Specifically, this site takes posts from its members and publishes an excerpt of them here, so instead of following a bunch of feeds, you only have to follow one. Plus you may find great posts by blogs you didn’t even know existed.
In order to improve compliance with the network I have added, rearranged and renamed some of the categories. This shouldn’t be a big deal, but I wanted to let you know. I am pretty excited about that whole network business. It’s the first time I’ve created a blog that’s part of something greater. 😉
Since the AppStore opened its doors, hundreds of applications where released for the iPhone and the iPod touch. There are a lot of dice applications that simulate dice rolls on the iPhone but the majority of these programs simulates six-sided dice only and most of the apps are pretty boring. The best dice-rolling application to date is “Mach Dice”. It was obviously developed by an avid gamer since it includes all of the common polyhedral dice and uses the (x)d(y) nomenclature (like in 3d6). Check out that video:
The application costs $1 (or 0,79€ in Europe) and is almost a must-have for iPhone-using roleplayers!
After watching the above video I HAD to buy it at once. And I don’t regret it … 😀
I first read about this awesome app on Jonathan Grain’s d20 Source. He’s a fellow member of the RPG Bloggers network and if you have any time to spare check out his blog!
Last Saturday some friends came over to my place to play some board games. When we couldn’t decide what game to play I offered to run “Pirates of the Spanish Main” for them. “Pirates of the Spanish Main” is a stand-alone setting based on the Savage Worlds rules. I haven’t run SW before and I had only read the setting once but the rules seemed easy enough and I was pretty sure I could come up with some adventure on the go. In the end I used the adventure included in the “Pirates of the Spanish Main” book. Pinnacle Entertainment advertises Savage Worlds as “Fast! Furios! Fun!” and I have to agree that this description is spot on. It took some while to get used to the roll mechanic and the combat rules, but we figured it out eventually and we stopped bothering about the rules and played. The combat is much faster and feels more lethal than in the new D&D for example and that’s a good thing in my book. Player characters normally don’t die but a good hit by an elite NPC could mean he’s lying face-down on the floor eating dust very fast. Normal NPCs go down with one good hit. This makes combats fast and furious, which suits the cinematic nature of most roleplaying settings.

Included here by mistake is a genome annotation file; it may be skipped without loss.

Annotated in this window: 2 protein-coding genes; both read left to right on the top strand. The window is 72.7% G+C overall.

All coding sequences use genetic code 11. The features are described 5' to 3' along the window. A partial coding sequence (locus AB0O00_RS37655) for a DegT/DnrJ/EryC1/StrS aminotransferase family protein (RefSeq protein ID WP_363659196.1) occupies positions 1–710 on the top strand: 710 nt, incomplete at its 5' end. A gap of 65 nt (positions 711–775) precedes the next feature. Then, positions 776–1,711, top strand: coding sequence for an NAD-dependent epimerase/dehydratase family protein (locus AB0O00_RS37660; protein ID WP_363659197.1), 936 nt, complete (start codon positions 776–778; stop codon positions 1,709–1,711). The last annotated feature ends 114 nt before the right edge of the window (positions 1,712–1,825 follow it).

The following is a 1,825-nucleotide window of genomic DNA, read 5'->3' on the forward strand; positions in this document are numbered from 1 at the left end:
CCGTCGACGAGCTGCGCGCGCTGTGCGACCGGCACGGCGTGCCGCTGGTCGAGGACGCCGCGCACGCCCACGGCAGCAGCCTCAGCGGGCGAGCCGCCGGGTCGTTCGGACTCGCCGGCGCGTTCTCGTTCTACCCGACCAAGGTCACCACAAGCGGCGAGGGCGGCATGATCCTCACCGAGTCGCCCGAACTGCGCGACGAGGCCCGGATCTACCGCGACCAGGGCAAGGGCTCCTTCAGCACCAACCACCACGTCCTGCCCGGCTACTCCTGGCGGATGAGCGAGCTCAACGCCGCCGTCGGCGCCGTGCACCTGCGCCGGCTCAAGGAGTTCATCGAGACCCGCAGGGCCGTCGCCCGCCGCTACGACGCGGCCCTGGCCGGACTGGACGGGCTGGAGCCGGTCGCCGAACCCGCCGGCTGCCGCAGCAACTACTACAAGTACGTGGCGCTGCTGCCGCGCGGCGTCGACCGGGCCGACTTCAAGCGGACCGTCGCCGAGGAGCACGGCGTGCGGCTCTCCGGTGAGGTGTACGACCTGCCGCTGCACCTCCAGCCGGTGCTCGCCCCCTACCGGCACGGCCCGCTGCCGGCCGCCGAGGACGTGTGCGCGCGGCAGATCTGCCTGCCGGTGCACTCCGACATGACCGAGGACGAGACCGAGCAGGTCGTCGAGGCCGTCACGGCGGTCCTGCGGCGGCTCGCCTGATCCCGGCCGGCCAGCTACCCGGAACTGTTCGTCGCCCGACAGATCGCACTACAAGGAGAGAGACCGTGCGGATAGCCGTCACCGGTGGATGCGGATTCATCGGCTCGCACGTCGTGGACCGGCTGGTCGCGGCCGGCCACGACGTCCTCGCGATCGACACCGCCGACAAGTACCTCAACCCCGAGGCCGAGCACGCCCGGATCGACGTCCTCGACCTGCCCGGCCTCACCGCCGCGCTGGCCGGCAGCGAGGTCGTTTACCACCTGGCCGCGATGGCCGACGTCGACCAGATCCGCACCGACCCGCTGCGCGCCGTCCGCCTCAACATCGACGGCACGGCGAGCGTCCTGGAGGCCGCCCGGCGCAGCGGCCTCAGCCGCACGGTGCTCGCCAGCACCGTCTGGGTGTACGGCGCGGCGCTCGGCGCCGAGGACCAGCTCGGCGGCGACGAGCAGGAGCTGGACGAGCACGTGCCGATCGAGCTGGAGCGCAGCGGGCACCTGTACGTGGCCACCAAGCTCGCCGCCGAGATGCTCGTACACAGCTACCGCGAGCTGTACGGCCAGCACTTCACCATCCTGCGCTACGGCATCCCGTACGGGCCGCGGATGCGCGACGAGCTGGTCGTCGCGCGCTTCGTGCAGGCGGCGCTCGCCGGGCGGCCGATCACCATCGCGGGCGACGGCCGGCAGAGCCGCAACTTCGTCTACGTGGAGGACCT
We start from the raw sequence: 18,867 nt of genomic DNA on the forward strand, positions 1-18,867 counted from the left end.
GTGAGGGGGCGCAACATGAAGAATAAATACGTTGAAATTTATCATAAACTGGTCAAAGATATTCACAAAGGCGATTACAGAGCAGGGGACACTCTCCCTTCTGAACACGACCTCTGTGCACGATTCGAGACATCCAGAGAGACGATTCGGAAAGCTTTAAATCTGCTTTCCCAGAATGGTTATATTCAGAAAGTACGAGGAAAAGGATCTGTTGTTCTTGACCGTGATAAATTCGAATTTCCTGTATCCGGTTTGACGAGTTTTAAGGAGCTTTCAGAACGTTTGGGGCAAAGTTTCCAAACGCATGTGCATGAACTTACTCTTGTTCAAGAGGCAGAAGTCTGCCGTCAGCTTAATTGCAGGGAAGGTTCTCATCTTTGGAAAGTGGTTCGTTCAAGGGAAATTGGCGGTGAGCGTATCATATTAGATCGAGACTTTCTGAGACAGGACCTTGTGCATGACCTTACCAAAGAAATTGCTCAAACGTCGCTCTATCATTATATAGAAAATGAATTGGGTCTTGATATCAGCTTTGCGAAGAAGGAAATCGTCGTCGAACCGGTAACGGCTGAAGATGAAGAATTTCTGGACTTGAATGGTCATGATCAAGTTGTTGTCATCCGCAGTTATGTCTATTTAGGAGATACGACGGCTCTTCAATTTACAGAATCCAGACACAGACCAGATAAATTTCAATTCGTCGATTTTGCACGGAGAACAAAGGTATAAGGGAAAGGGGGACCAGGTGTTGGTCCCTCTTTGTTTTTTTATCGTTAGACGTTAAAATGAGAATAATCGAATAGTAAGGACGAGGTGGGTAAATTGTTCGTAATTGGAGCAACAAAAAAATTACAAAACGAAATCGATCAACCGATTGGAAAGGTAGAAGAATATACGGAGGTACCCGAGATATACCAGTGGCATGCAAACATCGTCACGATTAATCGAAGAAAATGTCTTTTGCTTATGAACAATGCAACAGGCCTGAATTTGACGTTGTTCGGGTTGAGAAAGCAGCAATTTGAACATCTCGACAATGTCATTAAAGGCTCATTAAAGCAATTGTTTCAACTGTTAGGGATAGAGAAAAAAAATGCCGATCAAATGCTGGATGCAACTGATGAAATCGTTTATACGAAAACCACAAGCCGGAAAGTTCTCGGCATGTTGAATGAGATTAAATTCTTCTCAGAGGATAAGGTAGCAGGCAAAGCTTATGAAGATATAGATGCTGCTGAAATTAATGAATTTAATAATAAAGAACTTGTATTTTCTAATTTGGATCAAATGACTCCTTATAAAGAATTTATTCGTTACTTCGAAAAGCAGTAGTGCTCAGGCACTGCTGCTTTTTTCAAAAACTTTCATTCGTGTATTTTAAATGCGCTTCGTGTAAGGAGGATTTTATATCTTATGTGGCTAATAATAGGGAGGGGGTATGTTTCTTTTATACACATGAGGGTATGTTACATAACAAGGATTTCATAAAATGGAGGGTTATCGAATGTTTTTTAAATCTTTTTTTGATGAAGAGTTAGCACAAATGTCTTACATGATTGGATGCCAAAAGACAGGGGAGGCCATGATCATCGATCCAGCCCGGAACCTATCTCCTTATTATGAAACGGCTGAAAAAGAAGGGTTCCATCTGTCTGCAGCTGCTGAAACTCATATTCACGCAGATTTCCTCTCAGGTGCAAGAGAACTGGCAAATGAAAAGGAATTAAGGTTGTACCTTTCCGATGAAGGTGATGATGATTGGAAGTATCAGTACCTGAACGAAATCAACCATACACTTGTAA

My player group had also a lot of fun during character creation. Especially the Edges and Hindrances let them come up with some colorful ideas for their characters and within a few minutes we had a motley crew of pirates ready for adventure. We didn’t finish the adventure in one session so we resheduled our upcoming D&D night to play “Pirates of the Spanish Main” instead and I am thinking about starting a Rippers campaign (another setting using the SW rules) in the coming weeks!
Savage World is an awesome game to pick up especially if you are interested in a fast and fun roleplaying game.
A Roleplaying Games blog
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